There is only one correct answer to any Sentence Correction question, there are clear reasons why that choice is correct and the others are not, and those reasons are not that the correct version simply "sounds right." In fact, the correct version often sounds a little off at first. That correct answers may sound a little off is not surprising. If the correct answer were always the one that sounded right, then most people most of the time would get Sentence Correction questions correct, without really knowing why the wrong answers were wrong and the correct answers were correct. So, you have to go beyond choosing what "sounds right" and learn to clearly see the logical reasons why one choice is better than all of the others.

As for the third aspect of getting Sentence Correction questions correct, what you do, the main thing you have to do is be very careful. You have to make sure that you are truly considering the structures of sentences and the meanings conveyed rather than allowing yourself to be tricked into choosing trap answers that sound right but don't convey meanings that make sense. You also have to make sure that you put some real energy into finding the correct answers. Finding the correct answer to a Sentence Correction question may take bouncing from choice to choice repeatedly until you start to see the differences between the choices that make all choices wrong except for one. Often, when you first look at the choices, only one or two seem obviously incorrect. Getting the right answers takes a certain work ethic. You have to be determined to see the differences and to figure out the precise reasons that one choice is correct.

To improve what you do when you are answering Sentence Correction questions, seek to become aware of how you are going about answering them. Are you being careful and looking for logic and details, or are you quickly eliminating choices that sound a little off, and then choosing the best of the rest? If you choose an incorrect answer, consider what you did that resulted in your arriving at that answer and what you could do differently in order to arrive at correct answers more consistently. Furthermore, see how many questions you can get correct in a row as you practice. If you break your streak by missing one, consider what you could have done differently to extend your streak.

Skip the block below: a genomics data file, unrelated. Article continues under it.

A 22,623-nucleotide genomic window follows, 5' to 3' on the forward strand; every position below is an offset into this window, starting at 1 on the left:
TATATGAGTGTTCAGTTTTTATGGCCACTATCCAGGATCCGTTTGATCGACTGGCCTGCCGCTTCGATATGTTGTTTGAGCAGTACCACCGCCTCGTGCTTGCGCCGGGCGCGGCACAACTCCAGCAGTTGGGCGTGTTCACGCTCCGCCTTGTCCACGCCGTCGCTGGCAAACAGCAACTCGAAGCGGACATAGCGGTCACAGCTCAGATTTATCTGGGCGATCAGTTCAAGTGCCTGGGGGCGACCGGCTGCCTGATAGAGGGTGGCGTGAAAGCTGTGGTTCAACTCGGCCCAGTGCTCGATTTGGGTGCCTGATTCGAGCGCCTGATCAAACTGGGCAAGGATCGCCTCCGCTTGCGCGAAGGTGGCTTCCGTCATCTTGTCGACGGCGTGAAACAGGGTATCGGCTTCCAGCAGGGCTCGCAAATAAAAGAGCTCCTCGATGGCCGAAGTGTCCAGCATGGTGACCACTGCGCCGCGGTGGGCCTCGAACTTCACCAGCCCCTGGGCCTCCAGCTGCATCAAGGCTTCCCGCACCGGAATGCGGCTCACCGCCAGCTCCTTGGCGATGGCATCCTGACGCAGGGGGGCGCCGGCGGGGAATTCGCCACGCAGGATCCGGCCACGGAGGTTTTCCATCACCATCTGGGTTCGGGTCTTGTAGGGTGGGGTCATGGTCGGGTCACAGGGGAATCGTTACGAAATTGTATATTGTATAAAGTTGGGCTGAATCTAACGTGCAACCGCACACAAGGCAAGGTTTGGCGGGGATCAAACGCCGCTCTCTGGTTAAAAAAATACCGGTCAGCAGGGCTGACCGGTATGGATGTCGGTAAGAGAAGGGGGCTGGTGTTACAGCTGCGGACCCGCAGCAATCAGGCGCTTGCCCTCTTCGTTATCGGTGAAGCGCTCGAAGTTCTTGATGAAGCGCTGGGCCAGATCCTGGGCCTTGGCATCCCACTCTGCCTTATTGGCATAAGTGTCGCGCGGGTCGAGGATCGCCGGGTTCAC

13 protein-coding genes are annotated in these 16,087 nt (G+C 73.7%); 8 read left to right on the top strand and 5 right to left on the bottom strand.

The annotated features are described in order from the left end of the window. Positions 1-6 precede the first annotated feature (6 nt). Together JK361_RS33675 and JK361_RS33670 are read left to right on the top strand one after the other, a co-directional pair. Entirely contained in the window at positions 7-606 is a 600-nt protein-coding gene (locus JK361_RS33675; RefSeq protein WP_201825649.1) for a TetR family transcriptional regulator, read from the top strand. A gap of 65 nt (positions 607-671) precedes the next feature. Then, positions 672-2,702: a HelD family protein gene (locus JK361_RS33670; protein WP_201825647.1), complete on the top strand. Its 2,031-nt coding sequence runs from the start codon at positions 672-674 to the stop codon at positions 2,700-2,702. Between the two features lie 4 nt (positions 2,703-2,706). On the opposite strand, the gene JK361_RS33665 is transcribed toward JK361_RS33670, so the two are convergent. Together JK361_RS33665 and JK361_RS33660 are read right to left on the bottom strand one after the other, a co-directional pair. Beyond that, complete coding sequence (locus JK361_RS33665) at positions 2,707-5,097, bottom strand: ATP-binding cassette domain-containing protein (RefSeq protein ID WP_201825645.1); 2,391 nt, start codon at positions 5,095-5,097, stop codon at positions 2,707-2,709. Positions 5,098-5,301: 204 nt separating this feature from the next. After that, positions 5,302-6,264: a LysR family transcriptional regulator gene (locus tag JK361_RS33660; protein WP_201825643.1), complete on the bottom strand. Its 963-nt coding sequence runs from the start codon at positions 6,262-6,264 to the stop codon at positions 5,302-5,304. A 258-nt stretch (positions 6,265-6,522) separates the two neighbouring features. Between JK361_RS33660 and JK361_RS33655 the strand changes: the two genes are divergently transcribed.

As with your Critical Reasoning and Reading Comprehension regimens, after learning a particular Sentence Correction topic, engage in focused practice with 30 questions or more that involve that topic. As your Sentence Correction skills improve, you will then want to practice with questions that test you on skills from multiple Sentence Correction topics.

So, work on accuracy and generally finding correct answers, work on specific weaker areas one by one to make them strong areas, and when you take a practice GMAT or the real thing, take all the time per question available to do your absolute best to get right answers consistently. The GMAT is essentially a game of seeing how many right answers you can get in the time allotted. Approach the test with that conception in mind, and focus intently on the question in front of you with one goal in mind: getting a CORRECT answer.

You also may find my article with more information regarding
how to score a 700+ on the GMAT helpful.

Feel free to reach out with any further questions.
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Re: After 4th GMAT test, still far from my goal score of 700+. Please help  [#permalink]

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New post 03 Oct 2018, 06:30
Hi Scott,

Thanks for the feedback, will incorporate the new perspective to my study routine.

Hi Rich,

I can do 2 hours/day everyday. What's your suggestion?
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Re: After 4th GMAT test, still far from my goal score of 700+. Please help  [#permalink]

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New post 03 Oct 2018, 17:44
Hi chid2,

If you're not going to purchase the ESR for your recent Official GMAT, then we're going to need performance data from other source. If you don't have any practice CAT results from CATs taken in the current, shorter format, then we need to start there. This weekend, I suggest that you take a NEW CAT (meaning one that you have NOT taken before in the older format) and take it in a realistic fashion (take the FULL CAT - with the Essay and IR sections, take it away from your home, at the same time of day as when you'll take the Official GMAT, etc.). Once you have that score, you should report back here and we can discuss the results and how best to proceed.

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Re: After 4th GMAT test, still far from my goal score of 700+. Please help &nbs [#permalink] 03 Oct 2018, 17:44